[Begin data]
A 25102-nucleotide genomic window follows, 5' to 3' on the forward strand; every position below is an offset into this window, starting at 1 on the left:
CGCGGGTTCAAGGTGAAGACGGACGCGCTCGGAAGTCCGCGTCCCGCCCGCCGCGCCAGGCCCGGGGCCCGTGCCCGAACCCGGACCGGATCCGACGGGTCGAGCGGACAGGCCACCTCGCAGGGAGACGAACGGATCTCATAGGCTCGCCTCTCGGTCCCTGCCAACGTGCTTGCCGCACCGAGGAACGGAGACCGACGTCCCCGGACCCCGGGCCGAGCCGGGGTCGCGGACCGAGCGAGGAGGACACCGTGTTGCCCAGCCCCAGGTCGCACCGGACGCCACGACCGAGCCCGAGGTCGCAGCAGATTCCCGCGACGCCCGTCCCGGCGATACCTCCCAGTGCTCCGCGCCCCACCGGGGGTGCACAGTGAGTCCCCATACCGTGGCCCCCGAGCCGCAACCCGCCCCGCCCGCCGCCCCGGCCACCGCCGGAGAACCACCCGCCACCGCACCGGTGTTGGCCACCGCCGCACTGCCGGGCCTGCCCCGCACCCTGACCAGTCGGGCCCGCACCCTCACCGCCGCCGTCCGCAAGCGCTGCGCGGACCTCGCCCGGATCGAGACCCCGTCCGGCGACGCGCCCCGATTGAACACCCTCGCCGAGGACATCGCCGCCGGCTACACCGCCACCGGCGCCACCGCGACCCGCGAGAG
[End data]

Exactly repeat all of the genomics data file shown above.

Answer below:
A 25102-nucleotide genomic window follows, 5' to 3' on the forward strand; every position below is an offset into this window, starting at 1 on the left:
CGCGGGTTCAAGGTGAAGACGGACGCGCTCGGAAGTCCGCGTCCCGCCCGCCGCGCCAGGCCCGGGGCCCGTGCCCGAACCCGGACCGGATCCGACGGGTCGAGCGGACAGGCCACCTCGCAGGGAGACGAACGGATCTCATAGGCTCGCCTCTCGGTCCCTGCCAACGTGCTTGCCGCACCGAGGAACGGAGACCGACGTCCCCGGACCCCGGGCCGAGCCGGGGTCGCGGACCGAGCGAGGAGGACACCGTGTTGCCCAGCCCCAGGTCGCACCGGACGCCACGACCGAGCCCGAGGTCGCAGCAGATTCCCGCGACGCCCGTCCCGGCGATACCTCCCAGTGCTCCGCGCCCCACCGGGGGTGCACAGTGAGTCCCCATACCGTGGCCCCCGAGCCGCAACCCGCCCCGCCCGCCGCCCCGGCCACCGCCGGAGAACCACCCGCCACCGCACCGGTGTTGGCCACCGCCGCACTGCCGGGCCTGCCCCGCACCCTGACCAGTCGGGCCCGCACCCTCACCGCCGCCGTCCGCAAGCGCTGCGCGGACCTCGCCCGGATCGAGACCCCGTCCGGCGACGCGCCCCGATTGAACACCCTCGCCGAGGACATCGCCGCCGGCTACACCGCCACCGGCGCCACCGCGACCCGCGAGAG